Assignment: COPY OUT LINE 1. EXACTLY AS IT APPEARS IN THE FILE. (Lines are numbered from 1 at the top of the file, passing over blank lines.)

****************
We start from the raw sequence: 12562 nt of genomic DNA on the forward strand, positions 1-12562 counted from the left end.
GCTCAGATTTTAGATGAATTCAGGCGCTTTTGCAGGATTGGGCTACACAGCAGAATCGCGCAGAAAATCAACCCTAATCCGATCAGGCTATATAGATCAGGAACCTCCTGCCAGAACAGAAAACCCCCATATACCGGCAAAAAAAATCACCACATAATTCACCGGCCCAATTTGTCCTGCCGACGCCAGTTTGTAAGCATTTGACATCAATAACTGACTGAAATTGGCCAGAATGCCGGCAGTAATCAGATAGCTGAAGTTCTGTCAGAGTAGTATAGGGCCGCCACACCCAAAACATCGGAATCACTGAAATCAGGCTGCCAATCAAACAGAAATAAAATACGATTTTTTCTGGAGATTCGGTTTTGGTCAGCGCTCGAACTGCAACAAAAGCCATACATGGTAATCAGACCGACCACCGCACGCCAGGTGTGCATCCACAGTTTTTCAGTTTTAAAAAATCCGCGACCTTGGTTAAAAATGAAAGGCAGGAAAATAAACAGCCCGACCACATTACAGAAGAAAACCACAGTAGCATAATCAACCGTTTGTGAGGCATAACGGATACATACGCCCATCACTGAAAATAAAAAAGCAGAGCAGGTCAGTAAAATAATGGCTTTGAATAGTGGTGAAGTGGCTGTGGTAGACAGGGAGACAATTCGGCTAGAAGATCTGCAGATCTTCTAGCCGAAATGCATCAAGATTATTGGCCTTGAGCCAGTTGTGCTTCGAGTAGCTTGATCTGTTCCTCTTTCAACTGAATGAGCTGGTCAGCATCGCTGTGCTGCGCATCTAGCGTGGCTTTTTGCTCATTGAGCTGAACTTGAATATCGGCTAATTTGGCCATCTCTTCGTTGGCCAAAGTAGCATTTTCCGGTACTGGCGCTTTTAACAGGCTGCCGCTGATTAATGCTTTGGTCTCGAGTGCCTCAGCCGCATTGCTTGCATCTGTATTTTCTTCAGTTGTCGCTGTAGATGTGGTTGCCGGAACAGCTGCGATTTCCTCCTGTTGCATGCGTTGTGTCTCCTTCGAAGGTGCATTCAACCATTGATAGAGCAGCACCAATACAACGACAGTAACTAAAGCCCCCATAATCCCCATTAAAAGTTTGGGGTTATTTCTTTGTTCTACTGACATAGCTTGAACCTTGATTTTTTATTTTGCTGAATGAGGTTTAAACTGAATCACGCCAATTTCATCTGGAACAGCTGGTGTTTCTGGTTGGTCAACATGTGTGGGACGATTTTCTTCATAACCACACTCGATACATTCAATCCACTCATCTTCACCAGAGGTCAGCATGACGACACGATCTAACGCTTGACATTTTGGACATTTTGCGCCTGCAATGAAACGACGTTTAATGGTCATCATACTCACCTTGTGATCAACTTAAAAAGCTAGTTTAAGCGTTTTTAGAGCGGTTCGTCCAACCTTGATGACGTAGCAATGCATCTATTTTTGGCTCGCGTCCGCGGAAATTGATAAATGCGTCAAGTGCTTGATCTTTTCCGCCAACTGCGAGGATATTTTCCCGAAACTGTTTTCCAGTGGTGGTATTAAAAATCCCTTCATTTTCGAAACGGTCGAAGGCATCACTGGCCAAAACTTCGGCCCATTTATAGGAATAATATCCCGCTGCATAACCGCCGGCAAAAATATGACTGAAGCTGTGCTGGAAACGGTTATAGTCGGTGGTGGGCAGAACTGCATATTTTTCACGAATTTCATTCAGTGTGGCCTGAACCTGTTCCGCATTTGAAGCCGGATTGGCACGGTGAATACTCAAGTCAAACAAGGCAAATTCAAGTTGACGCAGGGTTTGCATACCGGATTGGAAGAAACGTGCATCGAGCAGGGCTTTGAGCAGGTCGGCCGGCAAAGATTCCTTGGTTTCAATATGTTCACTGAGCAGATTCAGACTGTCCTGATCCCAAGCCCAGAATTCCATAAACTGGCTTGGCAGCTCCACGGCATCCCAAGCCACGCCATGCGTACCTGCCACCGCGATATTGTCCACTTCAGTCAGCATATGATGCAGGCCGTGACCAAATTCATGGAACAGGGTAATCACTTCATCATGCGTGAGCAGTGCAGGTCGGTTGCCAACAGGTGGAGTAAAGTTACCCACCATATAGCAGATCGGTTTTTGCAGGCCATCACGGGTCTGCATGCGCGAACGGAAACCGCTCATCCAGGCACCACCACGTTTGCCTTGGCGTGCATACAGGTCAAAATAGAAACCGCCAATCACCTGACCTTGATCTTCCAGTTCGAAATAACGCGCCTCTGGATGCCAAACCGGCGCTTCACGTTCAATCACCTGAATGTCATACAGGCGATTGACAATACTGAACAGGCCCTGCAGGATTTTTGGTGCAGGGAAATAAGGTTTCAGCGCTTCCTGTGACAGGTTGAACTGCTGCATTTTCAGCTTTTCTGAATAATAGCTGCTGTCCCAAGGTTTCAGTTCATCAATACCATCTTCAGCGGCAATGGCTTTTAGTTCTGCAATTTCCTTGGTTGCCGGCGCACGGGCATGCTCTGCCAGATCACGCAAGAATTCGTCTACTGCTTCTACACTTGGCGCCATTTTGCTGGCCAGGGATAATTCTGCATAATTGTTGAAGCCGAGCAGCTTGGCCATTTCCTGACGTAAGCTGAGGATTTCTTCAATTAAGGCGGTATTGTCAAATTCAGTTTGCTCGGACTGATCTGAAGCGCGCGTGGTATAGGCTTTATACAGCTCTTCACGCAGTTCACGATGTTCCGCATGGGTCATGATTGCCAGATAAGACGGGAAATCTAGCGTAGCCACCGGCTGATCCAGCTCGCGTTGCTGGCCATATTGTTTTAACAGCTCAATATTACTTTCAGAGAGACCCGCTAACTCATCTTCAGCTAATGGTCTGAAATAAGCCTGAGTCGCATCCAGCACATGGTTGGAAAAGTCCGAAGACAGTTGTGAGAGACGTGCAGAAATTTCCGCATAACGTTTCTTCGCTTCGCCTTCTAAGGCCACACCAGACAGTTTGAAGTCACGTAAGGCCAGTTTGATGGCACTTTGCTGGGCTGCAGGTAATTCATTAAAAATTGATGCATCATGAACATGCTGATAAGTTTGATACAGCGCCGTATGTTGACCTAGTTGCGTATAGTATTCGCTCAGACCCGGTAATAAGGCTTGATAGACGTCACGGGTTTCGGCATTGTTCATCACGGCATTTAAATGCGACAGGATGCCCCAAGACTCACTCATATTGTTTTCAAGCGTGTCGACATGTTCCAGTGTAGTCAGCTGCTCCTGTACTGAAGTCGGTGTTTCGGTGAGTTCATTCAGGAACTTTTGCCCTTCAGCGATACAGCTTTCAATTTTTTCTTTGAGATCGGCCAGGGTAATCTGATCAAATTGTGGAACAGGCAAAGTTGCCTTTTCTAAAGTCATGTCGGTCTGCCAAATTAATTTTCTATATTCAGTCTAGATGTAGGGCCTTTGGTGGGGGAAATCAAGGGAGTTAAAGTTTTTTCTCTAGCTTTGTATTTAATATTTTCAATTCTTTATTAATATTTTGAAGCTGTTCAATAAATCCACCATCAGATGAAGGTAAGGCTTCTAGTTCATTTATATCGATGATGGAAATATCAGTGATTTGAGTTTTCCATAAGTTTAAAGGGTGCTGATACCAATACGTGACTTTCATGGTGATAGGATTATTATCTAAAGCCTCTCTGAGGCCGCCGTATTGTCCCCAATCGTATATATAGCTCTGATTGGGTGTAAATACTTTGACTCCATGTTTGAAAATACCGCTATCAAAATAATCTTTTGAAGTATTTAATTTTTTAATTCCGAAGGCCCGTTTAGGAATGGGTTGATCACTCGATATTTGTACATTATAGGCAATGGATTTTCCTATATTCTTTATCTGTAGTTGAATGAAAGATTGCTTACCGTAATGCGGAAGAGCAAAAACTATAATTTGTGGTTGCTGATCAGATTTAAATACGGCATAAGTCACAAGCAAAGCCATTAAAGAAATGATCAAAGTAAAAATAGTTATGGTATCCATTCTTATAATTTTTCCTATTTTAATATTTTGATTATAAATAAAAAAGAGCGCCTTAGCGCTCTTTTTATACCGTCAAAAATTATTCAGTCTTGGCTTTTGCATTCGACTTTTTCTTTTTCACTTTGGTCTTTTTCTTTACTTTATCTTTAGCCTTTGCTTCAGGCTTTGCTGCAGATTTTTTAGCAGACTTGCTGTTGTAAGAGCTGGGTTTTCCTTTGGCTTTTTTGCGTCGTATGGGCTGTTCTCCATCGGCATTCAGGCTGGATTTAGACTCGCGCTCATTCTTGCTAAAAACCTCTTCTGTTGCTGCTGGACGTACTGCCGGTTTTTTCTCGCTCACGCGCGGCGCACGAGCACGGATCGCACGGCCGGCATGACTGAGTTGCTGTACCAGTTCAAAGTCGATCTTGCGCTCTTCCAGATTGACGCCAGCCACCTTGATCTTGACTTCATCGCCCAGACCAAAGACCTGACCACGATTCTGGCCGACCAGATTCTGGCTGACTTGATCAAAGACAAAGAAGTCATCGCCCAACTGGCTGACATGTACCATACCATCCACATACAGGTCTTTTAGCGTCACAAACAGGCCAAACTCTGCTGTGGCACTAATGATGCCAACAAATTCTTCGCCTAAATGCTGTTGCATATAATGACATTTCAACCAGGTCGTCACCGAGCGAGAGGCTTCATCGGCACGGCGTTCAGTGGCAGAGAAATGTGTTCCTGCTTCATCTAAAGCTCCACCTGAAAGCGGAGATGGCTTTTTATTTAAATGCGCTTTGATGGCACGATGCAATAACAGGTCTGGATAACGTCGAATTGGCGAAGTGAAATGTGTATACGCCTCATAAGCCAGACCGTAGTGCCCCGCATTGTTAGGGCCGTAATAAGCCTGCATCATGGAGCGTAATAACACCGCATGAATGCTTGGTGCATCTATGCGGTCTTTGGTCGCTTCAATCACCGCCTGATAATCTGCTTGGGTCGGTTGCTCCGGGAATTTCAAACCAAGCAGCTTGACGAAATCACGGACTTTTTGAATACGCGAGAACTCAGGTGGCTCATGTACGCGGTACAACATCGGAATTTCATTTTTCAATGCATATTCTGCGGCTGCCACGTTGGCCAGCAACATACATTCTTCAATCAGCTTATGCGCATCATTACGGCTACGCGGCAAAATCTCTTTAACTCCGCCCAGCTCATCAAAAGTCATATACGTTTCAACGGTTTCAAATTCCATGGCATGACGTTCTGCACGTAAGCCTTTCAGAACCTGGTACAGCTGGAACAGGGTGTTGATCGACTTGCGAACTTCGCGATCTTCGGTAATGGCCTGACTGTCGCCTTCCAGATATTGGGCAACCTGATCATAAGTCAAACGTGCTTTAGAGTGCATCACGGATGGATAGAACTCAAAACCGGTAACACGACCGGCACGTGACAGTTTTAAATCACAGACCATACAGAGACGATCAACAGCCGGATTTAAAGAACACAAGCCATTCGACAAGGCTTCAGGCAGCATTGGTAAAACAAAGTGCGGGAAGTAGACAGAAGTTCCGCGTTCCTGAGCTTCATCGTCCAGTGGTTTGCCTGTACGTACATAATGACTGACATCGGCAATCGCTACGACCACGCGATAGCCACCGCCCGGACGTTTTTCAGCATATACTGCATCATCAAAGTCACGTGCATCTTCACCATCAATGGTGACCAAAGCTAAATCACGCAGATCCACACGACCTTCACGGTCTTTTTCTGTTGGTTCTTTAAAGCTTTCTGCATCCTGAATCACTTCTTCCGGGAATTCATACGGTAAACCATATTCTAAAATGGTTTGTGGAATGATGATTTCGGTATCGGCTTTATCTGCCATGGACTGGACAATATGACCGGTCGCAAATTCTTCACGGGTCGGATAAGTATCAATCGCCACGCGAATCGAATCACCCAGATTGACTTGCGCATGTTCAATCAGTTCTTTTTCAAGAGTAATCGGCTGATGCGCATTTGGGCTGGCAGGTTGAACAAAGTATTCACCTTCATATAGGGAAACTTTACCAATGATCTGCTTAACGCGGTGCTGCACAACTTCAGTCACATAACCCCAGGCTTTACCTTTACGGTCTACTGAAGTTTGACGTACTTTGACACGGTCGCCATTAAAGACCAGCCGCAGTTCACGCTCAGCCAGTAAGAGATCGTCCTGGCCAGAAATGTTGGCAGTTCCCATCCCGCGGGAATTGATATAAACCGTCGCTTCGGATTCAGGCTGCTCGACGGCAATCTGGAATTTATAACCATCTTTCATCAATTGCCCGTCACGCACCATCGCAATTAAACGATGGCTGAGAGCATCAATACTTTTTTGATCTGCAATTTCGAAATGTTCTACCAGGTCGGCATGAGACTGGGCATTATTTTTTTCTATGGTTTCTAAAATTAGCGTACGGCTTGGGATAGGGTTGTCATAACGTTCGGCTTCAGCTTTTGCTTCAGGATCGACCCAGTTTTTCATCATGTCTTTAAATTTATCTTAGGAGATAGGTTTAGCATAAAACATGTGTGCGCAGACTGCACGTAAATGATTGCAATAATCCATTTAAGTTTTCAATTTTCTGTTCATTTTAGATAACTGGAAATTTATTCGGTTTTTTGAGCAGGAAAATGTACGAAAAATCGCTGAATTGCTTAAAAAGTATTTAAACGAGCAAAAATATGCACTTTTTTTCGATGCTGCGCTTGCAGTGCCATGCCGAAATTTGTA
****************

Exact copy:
We start from the raw sequence: 12562 nt of genomic DNA on the forward strand, positions 1-12562 counted from the left end.